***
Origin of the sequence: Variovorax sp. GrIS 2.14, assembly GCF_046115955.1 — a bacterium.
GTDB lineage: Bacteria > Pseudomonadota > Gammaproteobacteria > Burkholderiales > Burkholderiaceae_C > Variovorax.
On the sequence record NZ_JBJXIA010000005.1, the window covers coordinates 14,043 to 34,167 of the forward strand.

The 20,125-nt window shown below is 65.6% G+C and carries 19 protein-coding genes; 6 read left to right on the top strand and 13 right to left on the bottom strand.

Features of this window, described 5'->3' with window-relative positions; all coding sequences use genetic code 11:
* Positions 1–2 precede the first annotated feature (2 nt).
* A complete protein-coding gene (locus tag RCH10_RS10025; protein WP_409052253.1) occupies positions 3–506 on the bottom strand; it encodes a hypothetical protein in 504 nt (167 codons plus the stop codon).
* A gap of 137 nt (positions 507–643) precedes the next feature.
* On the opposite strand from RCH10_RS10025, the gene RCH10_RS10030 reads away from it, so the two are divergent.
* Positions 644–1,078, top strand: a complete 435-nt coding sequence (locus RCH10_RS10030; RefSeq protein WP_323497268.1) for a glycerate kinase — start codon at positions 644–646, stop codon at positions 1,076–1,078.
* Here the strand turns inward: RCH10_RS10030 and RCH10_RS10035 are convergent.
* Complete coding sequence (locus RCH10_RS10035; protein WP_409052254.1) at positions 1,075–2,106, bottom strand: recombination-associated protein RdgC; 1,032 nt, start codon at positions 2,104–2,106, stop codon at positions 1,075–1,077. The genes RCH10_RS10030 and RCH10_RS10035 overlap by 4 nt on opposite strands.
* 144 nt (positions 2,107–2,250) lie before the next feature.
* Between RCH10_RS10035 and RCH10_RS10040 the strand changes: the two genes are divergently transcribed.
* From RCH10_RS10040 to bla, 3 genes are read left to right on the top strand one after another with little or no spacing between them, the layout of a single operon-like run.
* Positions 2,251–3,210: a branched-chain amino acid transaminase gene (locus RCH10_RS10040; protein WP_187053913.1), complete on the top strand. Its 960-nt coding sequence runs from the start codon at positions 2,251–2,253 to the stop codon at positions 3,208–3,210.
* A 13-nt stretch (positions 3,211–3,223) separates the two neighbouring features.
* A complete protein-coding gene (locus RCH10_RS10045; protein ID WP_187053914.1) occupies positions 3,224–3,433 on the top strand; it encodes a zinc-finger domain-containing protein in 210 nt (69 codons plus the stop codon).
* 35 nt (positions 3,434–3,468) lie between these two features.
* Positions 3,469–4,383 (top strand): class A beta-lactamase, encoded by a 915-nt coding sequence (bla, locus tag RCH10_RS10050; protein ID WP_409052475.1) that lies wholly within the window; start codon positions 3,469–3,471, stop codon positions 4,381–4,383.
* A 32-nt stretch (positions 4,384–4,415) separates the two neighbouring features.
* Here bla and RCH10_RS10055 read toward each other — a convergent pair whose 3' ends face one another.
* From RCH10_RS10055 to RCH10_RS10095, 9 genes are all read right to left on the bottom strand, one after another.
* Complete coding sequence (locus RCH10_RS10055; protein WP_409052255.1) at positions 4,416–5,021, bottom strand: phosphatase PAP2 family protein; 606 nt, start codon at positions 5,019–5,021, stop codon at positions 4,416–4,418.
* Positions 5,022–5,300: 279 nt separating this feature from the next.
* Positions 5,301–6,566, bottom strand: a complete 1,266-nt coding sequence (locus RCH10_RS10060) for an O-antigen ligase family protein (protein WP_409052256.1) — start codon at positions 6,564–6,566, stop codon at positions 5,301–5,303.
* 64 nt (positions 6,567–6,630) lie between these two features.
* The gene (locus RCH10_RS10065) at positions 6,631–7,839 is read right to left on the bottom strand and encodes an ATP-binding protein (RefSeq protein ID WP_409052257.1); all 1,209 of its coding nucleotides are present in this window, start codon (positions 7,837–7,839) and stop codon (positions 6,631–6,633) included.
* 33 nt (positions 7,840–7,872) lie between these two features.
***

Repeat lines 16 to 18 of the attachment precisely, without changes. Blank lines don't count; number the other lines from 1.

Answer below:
* Positions 2,251–3,210: a branched-chain amino acid transaminase gene (locus RCH10_RS10040; protein WP_187053913.1), complete on the top strand. Its 960-nt coding sequence runs from the start codon at positions 2,251–2,253 to the stop codon at positions 3,208–3,210.
* A 13-nt stretch (positions 3,211–3,223) separates the two neighbouring features.
* A complete protein-coding gene (locus RCH10_RS10045; protein ID WP_187053914.1) occupies positions 3,224–3,433 on the top strand; it encodes a zinc-finger domain-containing protein in 210 nt (69 codons plus the stop codon).